"I always wonder about my dad becoming immobile. Would I ever put my dad in a home? Hopefully not, but I think it’s something everybody should be thinking of. I wouldn’t judge anybody for putting their parents in a home if it all gets too much and if they can’t cope, work, you know? My caring isn’t unlimited either." Mills then adds, "It’s also a cliché that you imitate your parents: you’re half-reacting against them as well. My mum brought me up to not be like her, but even if you have an inner conviction, there’s always a part that mimics them."

In Fragments of My Father, the two people and carers Mills devotes significant space to are male: F. Scott Fitzgerald and Leonard Woolf. Both of them cared for their famous, talented, arguably, outshining wives, but it’s the latter of the two that is certainly outshined and that Sam seems to care more about ultimately.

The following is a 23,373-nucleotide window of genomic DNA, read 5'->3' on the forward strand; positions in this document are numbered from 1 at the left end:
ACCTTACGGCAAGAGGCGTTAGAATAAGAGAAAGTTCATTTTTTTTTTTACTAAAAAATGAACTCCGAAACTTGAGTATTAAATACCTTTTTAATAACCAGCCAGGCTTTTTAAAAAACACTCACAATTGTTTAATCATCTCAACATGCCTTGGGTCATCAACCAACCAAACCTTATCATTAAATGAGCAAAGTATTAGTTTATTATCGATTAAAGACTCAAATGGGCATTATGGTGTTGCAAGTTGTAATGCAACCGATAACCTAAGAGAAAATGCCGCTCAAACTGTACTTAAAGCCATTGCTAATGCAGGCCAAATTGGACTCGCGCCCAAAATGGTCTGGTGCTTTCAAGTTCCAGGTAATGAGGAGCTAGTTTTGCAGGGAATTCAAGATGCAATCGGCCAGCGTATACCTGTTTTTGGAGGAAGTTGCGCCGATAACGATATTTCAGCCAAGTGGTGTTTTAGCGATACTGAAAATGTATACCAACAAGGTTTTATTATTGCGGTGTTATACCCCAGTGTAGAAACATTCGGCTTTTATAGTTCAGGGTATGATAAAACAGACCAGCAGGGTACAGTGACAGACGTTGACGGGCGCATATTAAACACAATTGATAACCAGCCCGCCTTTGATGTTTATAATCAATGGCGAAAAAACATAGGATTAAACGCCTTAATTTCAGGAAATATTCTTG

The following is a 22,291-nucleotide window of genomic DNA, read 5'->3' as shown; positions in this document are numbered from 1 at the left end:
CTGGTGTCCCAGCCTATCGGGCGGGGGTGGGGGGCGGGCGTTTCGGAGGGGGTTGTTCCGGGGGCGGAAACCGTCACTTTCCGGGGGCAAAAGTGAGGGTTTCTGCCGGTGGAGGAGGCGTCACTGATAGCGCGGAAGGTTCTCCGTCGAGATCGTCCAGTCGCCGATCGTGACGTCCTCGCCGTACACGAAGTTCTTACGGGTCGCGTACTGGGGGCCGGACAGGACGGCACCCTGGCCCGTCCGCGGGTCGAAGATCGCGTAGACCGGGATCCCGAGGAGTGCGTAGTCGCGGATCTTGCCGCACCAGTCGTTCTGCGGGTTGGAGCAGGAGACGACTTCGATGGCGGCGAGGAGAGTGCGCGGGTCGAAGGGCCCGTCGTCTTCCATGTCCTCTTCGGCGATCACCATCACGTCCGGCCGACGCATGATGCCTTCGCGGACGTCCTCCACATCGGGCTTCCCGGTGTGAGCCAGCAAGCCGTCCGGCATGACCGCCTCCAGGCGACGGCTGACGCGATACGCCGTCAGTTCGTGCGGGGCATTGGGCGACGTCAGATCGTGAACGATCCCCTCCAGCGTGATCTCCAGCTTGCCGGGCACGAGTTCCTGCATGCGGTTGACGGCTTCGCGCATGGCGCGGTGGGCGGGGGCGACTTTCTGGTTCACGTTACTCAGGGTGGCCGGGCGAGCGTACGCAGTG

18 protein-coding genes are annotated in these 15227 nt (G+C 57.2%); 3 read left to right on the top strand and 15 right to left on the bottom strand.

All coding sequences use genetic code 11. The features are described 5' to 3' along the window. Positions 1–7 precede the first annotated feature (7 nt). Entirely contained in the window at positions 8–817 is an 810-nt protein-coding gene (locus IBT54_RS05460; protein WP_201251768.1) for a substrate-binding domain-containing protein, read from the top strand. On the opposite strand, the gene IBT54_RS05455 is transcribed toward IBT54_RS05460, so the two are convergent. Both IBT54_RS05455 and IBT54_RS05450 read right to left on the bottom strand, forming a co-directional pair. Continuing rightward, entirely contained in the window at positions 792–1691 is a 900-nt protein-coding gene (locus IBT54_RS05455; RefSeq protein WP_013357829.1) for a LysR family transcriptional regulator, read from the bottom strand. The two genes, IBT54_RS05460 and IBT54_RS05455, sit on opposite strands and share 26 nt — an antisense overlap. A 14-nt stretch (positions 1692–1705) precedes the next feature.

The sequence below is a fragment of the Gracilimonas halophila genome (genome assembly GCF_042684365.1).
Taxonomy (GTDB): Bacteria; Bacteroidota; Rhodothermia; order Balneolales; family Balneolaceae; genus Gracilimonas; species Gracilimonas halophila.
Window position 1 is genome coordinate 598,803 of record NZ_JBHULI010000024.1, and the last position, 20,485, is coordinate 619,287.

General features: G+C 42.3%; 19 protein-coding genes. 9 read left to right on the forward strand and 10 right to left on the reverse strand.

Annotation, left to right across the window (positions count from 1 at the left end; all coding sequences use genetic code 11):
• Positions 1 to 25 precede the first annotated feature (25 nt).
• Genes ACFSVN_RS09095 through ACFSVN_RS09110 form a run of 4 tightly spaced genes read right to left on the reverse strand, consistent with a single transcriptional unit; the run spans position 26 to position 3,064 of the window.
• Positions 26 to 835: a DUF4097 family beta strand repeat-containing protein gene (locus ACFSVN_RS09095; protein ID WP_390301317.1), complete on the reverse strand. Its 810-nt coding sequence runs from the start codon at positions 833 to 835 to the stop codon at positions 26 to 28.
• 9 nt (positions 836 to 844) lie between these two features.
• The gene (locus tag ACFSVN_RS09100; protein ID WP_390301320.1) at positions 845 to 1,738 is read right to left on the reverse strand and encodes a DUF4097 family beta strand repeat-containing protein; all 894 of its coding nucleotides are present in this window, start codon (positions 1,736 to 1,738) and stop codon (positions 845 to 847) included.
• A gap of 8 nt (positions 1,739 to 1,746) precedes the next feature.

"Yes," says Mills, after we buy more hot drinks, "I think I’ve gotten to know him. Well, I have to credit Victoria Glendinning as well..." Glendinning’s biography, Leonard Woolf (Simon & Schuster, 2006), is one of many sources Sam references as a pillar of support and critique. "She was one of the first [biographers] to come along and say he was a really decent guy and cleaned up his reputation. I always thought history hadn’t treated him too well."